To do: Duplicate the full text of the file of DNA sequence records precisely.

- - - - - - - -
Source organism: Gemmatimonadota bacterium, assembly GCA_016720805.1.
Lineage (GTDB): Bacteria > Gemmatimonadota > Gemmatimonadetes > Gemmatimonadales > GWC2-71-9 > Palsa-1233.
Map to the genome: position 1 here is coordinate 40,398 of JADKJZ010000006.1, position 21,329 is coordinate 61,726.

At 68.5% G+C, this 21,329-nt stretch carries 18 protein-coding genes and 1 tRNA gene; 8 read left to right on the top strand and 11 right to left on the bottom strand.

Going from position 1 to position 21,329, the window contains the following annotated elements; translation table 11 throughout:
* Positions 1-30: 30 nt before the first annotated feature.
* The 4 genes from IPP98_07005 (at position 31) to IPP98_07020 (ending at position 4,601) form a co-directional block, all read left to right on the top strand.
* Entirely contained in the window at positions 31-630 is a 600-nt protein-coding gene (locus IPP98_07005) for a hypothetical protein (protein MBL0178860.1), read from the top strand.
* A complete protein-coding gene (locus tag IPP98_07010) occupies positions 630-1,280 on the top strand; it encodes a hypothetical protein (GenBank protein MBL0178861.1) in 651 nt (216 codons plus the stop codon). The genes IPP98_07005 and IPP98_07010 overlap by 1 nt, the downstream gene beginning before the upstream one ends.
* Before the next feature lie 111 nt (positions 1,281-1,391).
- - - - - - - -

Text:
Source organism: Gemmatimonadota bacterium, assembly GCA_016720805.1.
Lineage (GTDB): Bacteria > Gemmatimonadota > Gemmatimonadetes > Gemmatimonadales > GWC2-71-9 > Palsa-1233.
Map to the genome: position 1 here is coordinate 40,398 of JADKJZ010000006.1, position 21,329 is coordinate 61,726.

At 68.5% G+C, this 21,329-nt stretch carries 18 protein-coding genes and 1 tRNA gene; 8 read left to right on the top strand and 11 right to left on the bottom strand.

Going from position 1 to position 21,329, the window contains the following annotated elements; translation table 11 throughout:
* Positions 1-30: 30 nt before the first annotated feature.
* The 4 genes from IPP98_07005 (at position 31) to IPP98_07020 (ending at position 4,601) form a co-directional block, all read left to right on the top strand.
* Entirely contained in the window at positions 31-630 is a 600-nt protein-coding gene (locus IPP98_07005) for a hypothetical protein (protein MBL0178860.1), read from the top strand.
* A complete protein-coding gene (locus tag IPP98_07010) occupies positions 630-1,280 on the top strand; it encodes a hypothetical protein (GenBank protein MBL0178861.1) in 651 nt (216 codons plus the stop codon). The genes IPP98_07005 and IPP98_07010 overlap by 1 nt, the downstream gene beginning before the upstream one ends.
* Before the next feature lie 111 nt (positions 1,281-1,391).